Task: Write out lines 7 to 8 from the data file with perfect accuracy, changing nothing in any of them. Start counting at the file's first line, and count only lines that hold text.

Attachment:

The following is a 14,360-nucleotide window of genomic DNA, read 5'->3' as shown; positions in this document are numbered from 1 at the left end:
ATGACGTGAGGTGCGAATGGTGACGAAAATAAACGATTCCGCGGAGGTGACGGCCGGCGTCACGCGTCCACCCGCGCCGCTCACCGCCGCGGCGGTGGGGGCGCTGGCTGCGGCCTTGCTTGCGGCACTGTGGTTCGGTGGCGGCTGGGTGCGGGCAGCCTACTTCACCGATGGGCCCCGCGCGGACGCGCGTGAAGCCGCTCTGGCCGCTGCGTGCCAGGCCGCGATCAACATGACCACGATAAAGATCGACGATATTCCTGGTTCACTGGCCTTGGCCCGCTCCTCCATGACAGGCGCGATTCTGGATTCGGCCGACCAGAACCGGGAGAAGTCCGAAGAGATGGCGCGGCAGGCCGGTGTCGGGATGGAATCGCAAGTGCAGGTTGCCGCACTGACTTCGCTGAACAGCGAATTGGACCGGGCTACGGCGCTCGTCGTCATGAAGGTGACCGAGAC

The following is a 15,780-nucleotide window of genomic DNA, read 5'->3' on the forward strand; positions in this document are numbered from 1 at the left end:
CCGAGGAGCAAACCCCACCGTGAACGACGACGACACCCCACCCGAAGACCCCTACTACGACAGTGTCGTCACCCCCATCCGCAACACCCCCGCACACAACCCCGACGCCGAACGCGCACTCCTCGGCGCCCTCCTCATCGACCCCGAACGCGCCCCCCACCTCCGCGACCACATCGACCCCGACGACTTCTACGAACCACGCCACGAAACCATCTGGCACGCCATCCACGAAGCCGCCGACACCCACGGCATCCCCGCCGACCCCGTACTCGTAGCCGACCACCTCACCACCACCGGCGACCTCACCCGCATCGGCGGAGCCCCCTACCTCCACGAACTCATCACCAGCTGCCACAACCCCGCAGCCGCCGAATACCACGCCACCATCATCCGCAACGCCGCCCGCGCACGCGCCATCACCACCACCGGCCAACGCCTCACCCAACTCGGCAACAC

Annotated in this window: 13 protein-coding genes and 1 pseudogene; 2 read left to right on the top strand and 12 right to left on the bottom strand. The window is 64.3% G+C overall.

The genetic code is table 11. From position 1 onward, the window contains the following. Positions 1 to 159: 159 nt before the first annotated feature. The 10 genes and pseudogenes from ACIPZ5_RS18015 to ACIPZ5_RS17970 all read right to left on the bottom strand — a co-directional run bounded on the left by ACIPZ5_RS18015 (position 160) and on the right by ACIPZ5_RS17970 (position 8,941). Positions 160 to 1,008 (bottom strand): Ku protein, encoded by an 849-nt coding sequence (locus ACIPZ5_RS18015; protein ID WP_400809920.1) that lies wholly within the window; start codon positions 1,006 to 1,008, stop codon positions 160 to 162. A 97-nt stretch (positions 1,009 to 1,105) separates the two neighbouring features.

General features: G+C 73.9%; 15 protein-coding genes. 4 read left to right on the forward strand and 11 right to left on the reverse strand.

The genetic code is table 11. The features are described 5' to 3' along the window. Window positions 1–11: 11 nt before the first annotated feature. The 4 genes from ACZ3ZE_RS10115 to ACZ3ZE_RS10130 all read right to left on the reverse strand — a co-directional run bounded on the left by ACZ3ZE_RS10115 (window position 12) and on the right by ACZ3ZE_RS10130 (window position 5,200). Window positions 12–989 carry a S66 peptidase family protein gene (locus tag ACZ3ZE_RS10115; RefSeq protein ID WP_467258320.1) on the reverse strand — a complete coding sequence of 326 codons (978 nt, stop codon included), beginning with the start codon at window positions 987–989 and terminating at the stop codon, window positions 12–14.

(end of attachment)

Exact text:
General features: G+C 73.9%; 15 protein-coding genes. 4 read left to right on the forward strand and 11 right to left on the reverse strand.

The genetic code is table 11. The features are described 5' to 3' along the window. Window positions 1–11: 11 nt before the first annotated feature. The 4 genes from ACZ3ZE_RS10115 to ACZ3ZE_RS10130 all read right to left on the reverse strand — a co-directional run bounded on the left by ACZ3ZE_RS10115 (window position 12) and on the right by ACZ3ZE_RS10130 (window position 5,200). Window positions 12–989 carry a S66 peptidase family protein gene (locus tag ACZ3ZE_RS10115; RefSeq protein ID WP_467258320.1) on the reverse strand — a complete coding sequence of 326 codons (978 nt, stop codon included), beginning with the start codon at window positions 987–989 and terminating at the stop codon, window positions 12–14.